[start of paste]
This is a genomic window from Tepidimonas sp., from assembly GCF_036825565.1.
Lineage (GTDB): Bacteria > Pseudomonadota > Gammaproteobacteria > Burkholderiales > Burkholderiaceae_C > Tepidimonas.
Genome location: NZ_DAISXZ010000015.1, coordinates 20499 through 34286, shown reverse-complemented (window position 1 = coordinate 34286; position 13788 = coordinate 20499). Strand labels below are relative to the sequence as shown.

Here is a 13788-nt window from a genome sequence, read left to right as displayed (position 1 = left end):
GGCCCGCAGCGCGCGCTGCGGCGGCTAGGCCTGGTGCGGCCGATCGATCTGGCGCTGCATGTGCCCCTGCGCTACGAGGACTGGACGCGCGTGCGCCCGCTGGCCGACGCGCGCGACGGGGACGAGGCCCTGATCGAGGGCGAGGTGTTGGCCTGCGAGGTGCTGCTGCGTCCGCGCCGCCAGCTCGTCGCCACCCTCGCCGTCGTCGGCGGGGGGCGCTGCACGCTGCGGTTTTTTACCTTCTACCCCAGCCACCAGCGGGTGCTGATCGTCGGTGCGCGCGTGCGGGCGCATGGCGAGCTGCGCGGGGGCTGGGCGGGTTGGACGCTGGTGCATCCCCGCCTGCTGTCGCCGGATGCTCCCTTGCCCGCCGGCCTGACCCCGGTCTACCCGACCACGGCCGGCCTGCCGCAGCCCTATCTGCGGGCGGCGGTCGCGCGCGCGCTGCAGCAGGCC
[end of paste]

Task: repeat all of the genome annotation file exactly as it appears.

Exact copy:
This is a genomic window from Tepidimonas sp., from assembly GCF_036825565.1.
Lineage (GTDB): Bacteria > Pseudomonadota > Gammaproteobacteria > Burkholderiales > Burkholderiaceae_C > Tepidimonas.
Genome location: NZ_DAISXZ010000015.1, coordinates 20499 through 34286, shown reverse-complemented (window position 1 = coordinate 34286; position 13788 = coordinate 20499). Strand labels below are relative to the sequence as shown.

Here is a 13788-nt window from a genome sequence, read left to right as displayed (position 1 = left end):
GGCCCGCAGCGCGCGCTGCGGCGGCTAGGCCTGGTGCGGCCGATCGATCTGGCGCTGCATGTGCCCCTGCGCTACGAGGACTGGACGCGCGTGCGCCCGCTGGCCGACGCGCGCGACGGGGACGAGGCCCTGATCGAGGGCGAGGTGTTGGCCTGCGAGGTGCTGCTGCGTCCGCGCCGCCAGCTCGTCGCCACCCTCGCCGTCGTCGGCGGGGGGCGCTGCACGCTGCGGTTTTTTACCTTCTACCCCAGCCACCAGCGGGTGCTGATCGTCGGTGCGCGCGTGCGGGCGCATGGCGAGCTGCGCGGGGGCTGGGCGGGTTGGACGCTGGTGCATCCCCGCCTGCTGTCGCCGGATGCTCCCTTGCCCGCCGGCCTGACCCCGGTCTACCCGACCACGGCCGGCCTGCCGCAGCCCTATCTGCGGGCGGCGGTCGCGCGCGCGCTGCAGCAGGCC